I went on Chinese Tinder

I have not been on dating apps in years. The summer of 2020 I had a brief couple days on Tinder, met a lovely person who is still a friend, and promptly got off. Though I’ve met people and dated in that time, I have not sought it out, and I certainly have not wanted to engage with the game-playing nonsense of dating apps.

Then, after a series of limiting and isolating minor health crises (breaking a toe, a bad cold, stress and culture shock), this week I finally started feeling myself again (the toe is still broken but I’m at peace with the bone-healing process), and boy howdy was this homecoming festooned with emotional banners and mental confetti. Last night it hit an absolute crescendo. I got home from work absolutely buzzing with energy, with a sense of vigor and life that got sucked away by ill-health and was now roaring back to life.

I pulled out my phone and downloaded TanTan, the Chinese version of Tinder. Before you say anything, I know what Tinder is for, I’m here for it, and I one hundred percent understood the assignment. This is not my first rodeo with hookup culture. I had a six-month phase in my late twenties following a breakup that was educational in this regard, and though I thought I had closed that chapter of my life, I’ve never moved to a new country on my own before so some unexpected things are bound to happen. I commenced to swiping.

I went for a joy ride on a rental bike, cruising the streets just wanting to yip for the pure thrill and joy of being in this place, in this culture, a perspective I never in my lifetime thought I would get, but instead taking it all in and letting my heart soar alongside me and my reflection, the three of us pedaling in the lamplit streets of Bao’an as factory workers getting off shift rode their mopeds home all around me.

I stopped into my new favorite restaurant, where the waiter is always super friendly and the food absolutely always slaps, and pulled out my phone. I had several matches already. I initially had set the app to just men. Normally I would set it to men and women but I was a bit hesitant, knowing China’s anti-gay cultural sentiments, coupled with its censorship and surveillance, to be quite so transparent straight away.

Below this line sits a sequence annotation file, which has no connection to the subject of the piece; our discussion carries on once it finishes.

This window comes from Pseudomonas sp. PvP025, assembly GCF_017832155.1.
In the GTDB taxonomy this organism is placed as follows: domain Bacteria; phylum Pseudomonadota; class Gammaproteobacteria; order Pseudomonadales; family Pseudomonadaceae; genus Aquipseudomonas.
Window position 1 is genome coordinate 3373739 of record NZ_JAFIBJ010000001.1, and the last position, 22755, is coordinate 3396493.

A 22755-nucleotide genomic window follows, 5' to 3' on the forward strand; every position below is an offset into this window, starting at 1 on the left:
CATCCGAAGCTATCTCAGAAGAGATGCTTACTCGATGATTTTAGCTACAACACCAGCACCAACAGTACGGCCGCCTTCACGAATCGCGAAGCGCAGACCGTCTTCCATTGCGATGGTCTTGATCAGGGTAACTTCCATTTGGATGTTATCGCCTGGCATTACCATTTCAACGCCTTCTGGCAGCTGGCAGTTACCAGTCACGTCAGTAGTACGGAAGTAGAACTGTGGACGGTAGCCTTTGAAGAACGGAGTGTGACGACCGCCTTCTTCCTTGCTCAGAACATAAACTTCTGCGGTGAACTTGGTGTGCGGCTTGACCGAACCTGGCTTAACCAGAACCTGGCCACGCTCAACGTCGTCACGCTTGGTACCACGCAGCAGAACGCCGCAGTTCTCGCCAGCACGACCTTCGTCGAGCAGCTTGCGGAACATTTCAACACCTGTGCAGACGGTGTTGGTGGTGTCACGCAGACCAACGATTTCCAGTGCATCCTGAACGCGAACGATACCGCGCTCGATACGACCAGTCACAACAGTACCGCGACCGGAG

Also, as an aside, I’ve been to this restaurant a few times at different hours and the waiter is always there. Chinese work culture is honestly a bit astounding to me. The bao’an (security guards) at my school live there. On campus. In the security guard building, which is just a small brick outpost at the front gates of the school. There’s apparently a room back there with a bed. One of the teacher trainers at my agency lives an hour away and stays near the office on weekends because the travel is not worthwhile to her, even though it means leaving her children with their grandparents or ayi (nanny) for days or even weeks at a time. Most children are raised this way. The parents just work. I see the waiter videochatting with his children often, or eating his own meal alone or with friends at a table, or going out into the street to clip his nails or smoke a cigarette. He doesn’t just work at the restaurant. He likely lives there.

Anyway, TanTan. My first match had only one photo. I asked him for a more recent photo of himself and he sent me his profile picture again. I asked him for a different photo. He claimed to not have taken any photos in the last year. I asked him to take a selfie now. He claimed not to have any lights. Honestly laughable. The photo he finally sent me showed a kid younger than he claimed to be, holding a cigarette awkwardly and sitting at a table with a large bottle of beer. I’ll pass.

My second match was much more promising. 26 years old, about as young as I can tolerate, and very cute. His pictures showed a very fit young man who obviously enjoys a lot of time at the gym and seems to not own any shirts. What’s not to like? I swiped right because you miss one hundred percent of the chances you didn’t take. Welp, we matched, and we started chatting. His first message, in English, read “you smile so sweetly”. This made me smile, and I appreciated the effort to use a language that I, as a foreigner, am most comfortable with. He quickly moved to take it off the app and onto WeChat. Normally I would not do this, but TanTan doesn’t have in-app translation, so I agreed. Once on WeChat we texted back and forth a bit more, but very quickly he moved to the topic of sex. Blatantly, may I add. He would not let up, sending graphic gifs and asking me very provocative questions.